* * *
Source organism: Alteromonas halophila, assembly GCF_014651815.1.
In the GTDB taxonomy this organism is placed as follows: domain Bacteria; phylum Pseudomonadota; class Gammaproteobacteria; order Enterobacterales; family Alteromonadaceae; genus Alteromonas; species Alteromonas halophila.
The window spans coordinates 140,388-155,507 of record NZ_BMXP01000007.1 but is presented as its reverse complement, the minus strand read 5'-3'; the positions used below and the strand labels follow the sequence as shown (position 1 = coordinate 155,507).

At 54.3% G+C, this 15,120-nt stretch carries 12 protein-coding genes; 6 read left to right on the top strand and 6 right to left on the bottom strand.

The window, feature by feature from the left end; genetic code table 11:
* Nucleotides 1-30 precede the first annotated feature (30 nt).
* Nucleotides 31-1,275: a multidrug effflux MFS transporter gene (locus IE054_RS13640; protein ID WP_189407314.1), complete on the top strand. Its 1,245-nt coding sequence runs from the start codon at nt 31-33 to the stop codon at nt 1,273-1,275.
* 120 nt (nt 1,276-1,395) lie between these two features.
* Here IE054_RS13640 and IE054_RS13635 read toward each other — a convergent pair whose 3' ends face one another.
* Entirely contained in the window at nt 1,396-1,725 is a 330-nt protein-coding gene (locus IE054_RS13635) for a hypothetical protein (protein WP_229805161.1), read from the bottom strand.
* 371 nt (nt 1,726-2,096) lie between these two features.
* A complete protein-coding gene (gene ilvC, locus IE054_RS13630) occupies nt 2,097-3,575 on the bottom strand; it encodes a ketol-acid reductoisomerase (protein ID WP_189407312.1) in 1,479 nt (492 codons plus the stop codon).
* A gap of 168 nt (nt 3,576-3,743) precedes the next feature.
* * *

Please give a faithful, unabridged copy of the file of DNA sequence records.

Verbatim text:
Source organism: Alteromonas halophila, assembly GCF_014651815.1.
In the GTDB taxonomy this organism is placed as follows: domain Bacteria; phylum Pseudomonadota; class Gammaproteobacteria; order Enterobacterales; family Alteromonadaceae; genus Alteromonas; species Alteromonas halophila.
The window spans coordinates 140,388-155,507 of record NZ_BMXP01000007.1 but is presented as its reverse complement, the minus strand read 5'-3'; the positions used below and the strand labels follow the sequence as shown (position 1 = coordinate 155,507).

At 54.3% G+C, this 15,120-nt stretch carries 12 protein-coding genes; 6 read left to right on the top strand and 6 right to left on the bottom strand.

The window, feature by feature from the left end; genetic code table 11:
* Nucleotides 1-30 precede the first annotated feature (30 nt).
* Nucleotides 31-1,275: a multidrug effflux MFS transporter gene (locus IE054_RS13640; protein ID WP_189407314.1), complete on the top strand. Its 1,245-nt coding sequence runs from the start codon at nt 31-33 to the stop codon at nt 1,273-1,275.
* 120 nt (nt 1,276-1,395) lie between these two features.
* Here IE054_RS13640 and IE054_RS13635 read toward each other — a convergent pair whose 3' ends face one another.
* Entirely contained in the window at nt 1,396-1,725 is a 330-nt protein-coding gene (locus IE054_RS13635) for a hypothetical protein (protein WP_229805161.1), read from the bottom strand.
* 371 nt (nt 1,726-2,096) lie between these two features.
* A complete protein-coding gene (gene ilvC, locus IE054_RS13630) occupies nt 2,097-3,575 on the bottom strand; it encodes a ketol-acid reductoisomerase (protein ID WP_189407312.1) in 1,479 nt (492 codons plus the stop codon).
* A gap of 168 nt (nt 3,576-3,743) precedes the next feature.